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Getting Off the Main Thread

You can see why holding the main thread hostage while grabbing a silly picture of the Golden Gate Bridge is a bad idea. But how, you might be wondering, do I get off the main thread? An inventive hacker might simply move all the offending code into a separate thread. This imaginary hacker might produce code looking something like this:

public void onCreate(Bundle extra){
   new Thread(){
     public void run(){
       try{
          URL url = new url("https://wanderingoak.net/bridge.png");
          HttpURLConnection httpCon =
             (HttpURLConnection) url.openConnection();

          if(httpCon.getResponseCode() != 200){
          throw new Exception("Failed to connect");
          }

          InputStream is = httpCon.getInputStream();
          Bitmap bitmap = BitmapFactory.decodeStream(is);
          ImageView iv = (ImageView)findViewById(R.id.remote_image);
          iv.setImageBitmap(bt);
       }catch(Exception e){
          //handle failure here
       }
     }
  }.start();
}

“There,” your enterprising hacker friend might say, “I’ve fixed your problem. The main thread can continue to run unimpeded by the silly PNG downloading code.” There is, however, another problem with this new code. If you run the method on your own emulator, you’ll see that it throws an exception and cannot display the image onscreen.

Why, you might now ask, is this new failure happening? Well, remember that the main thread is the only one allowed to make changes to the user interface. Calling setImageBitmap is very much in the realm of one of those changes and, thus, can be done only while on the main thread.

Getting Back to Main Land

Android provides, through the Activity class, a way to get back on the main thread as long as you have access to an activity. Let me fix the hacker’s code to do this correctly. I don’t want to indent the code into the following page, so I’ll show the code beginning from the line on which the bitmap is created (remember, we’re still inside the Activity class, within the onCreate method, inside an inline thread declaration) (why do I hear the music from Inception playing in my head?).

If you’re confused, check the sample code for this chapter.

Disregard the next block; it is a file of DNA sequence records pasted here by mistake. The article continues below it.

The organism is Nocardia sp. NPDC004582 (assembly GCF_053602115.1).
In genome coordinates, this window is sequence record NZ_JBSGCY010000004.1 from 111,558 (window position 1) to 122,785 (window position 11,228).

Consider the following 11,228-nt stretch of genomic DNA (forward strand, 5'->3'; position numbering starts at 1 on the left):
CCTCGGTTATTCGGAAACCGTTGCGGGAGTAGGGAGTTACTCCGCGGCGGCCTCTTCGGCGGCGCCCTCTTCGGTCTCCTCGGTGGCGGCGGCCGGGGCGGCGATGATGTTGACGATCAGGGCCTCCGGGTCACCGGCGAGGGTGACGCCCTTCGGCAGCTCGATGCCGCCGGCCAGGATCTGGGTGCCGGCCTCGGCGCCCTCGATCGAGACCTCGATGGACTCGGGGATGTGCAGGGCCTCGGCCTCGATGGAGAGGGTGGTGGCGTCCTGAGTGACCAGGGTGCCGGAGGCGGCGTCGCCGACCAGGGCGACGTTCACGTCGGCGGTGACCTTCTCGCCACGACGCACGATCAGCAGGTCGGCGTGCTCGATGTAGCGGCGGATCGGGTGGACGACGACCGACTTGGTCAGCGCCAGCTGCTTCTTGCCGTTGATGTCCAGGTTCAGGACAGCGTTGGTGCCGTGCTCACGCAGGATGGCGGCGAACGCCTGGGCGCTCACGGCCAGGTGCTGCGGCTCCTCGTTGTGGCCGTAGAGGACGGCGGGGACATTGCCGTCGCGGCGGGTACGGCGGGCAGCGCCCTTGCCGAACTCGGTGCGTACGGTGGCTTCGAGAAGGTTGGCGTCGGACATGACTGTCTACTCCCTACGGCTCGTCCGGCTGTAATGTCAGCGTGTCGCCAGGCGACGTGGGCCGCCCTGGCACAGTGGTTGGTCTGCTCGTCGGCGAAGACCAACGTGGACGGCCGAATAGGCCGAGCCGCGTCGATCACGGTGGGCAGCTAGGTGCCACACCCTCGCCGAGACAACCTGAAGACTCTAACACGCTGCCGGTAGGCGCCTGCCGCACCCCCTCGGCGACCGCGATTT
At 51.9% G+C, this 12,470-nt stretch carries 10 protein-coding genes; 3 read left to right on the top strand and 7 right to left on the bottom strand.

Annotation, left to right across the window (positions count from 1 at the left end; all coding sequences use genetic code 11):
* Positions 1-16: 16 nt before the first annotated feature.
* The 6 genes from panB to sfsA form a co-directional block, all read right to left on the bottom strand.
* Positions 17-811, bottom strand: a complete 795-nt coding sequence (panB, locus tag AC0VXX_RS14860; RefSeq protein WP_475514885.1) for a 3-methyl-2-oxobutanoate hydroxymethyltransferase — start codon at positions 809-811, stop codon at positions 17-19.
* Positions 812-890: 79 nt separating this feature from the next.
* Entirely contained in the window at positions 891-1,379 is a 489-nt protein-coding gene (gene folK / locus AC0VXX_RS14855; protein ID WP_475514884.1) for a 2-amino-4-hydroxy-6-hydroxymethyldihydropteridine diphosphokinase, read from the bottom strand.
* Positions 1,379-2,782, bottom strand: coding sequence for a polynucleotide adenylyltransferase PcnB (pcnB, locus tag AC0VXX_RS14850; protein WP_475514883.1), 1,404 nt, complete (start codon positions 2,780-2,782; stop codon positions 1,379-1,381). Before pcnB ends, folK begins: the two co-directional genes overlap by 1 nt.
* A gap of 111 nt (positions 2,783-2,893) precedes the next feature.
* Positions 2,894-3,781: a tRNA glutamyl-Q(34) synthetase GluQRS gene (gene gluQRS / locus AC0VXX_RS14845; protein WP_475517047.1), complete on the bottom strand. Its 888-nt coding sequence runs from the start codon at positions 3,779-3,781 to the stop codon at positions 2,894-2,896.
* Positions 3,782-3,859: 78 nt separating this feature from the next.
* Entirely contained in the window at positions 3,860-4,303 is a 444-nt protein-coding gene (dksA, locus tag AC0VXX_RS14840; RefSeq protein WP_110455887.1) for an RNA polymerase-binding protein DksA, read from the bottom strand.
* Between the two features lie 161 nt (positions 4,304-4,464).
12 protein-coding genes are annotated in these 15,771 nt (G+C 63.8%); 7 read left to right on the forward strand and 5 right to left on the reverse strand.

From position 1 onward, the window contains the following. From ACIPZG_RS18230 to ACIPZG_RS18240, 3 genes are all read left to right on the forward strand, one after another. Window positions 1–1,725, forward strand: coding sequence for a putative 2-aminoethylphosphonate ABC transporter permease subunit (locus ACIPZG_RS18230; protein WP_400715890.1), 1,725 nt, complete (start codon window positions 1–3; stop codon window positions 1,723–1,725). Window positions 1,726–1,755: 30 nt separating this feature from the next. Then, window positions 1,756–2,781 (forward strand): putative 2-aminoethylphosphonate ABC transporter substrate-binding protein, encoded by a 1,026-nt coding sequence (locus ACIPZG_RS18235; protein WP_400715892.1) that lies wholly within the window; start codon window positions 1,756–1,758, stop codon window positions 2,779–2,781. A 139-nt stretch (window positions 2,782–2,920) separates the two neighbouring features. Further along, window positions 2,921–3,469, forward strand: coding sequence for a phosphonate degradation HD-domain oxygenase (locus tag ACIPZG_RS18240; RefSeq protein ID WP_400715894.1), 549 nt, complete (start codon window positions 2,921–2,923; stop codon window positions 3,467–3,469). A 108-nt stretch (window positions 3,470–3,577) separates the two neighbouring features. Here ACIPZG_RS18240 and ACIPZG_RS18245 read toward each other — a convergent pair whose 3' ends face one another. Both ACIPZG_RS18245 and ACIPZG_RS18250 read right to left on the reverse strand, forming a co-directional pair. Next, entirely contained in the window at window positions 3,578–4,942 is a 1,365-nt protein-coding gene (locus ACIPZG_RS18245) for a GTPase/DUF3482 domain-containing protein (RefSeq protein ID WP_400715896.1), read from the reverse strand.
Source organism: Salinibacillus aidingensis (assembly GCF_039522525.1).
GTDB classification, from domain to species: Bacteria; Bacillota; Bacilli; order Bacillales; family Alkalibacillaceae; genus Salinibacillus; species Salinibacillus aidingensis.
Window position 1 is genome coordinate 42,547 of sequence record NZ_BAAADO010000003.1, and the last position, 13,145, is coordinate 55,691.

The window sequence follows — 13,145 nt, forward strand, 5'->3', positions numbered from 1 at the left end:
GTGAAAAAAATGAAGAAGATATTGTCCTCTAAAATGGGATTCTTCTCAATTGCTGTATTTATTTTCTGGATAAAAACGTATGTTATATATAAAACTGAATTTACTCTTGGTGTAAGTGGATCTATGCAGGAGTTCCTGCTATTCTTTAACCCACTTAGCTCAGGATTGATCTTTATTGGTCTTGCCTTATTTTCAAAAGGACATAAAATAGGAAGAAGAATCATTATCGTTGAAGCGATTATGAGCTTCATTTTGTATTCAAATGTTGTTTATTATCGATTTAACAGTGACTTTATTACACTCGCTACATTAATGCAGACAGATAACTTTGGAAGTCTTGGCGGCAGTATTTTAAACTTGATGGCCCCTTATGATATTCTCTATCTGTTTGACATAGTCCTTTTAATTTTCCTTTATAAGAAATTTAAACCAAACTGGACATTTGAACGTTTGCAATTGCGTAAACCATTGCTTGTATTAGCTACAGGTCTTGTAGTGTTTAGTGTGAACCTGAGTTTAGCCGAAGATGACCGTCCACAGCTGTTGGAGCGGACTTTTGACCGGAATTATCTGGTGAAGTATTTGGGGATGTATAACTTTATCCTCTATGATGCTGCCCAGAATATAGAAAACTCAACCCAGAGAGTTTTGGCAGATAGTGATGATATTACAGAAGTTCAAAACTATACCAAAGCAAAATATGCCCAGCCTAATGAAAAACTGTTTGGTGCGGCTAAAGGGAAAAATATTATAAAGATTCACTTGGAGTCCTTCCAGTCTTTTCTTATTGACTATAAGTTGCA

final Bitmap bt = BitmapFactory.decodeStream(is);
ImageActivity.this.runOnUiThread(new Runnable() {
public void run() {
   ImageView iv = (ImageView)findViewById(R.id.remote_image);
      iv.setImageBitmap(bt);
      }
   });
//All the close brackets omitted to save space

Remember, we’re already running in a thread, so accessing just this will refer to the thread itself. I, on the other hand, need to invoke a method on the activity. Calling ImageActivity.this provides a reference to the outer Activity class in which we’ve spun up this hacky code and will thus allow us to call runOnUiThread. Further, because I want to access the recently created bitmap in a different thread, I’ll need to make the bitmap declaration final or the compiler will get cranky with us.

When you call runOnUiThread, Android will schedule this work to be done as soon as the main thread is free from other tasks. Once back on the main thread, all the same “don’t be a hog” rules again apply.

There Must Be a Better Way!

If you’re looking at this jumbled, confusing, un-cancelable code and thinking to yourself, “Self. There must be a cleaner way to do this,” you’d be right. There are many ways to handle long-running tasks; I’ll show you what I think are the two most useful. One is the AsyncTask, a simple way to do an easy action within an activity. The other, IntentService, is more complicated but much better at handling repetitive work that can span multiple activities.

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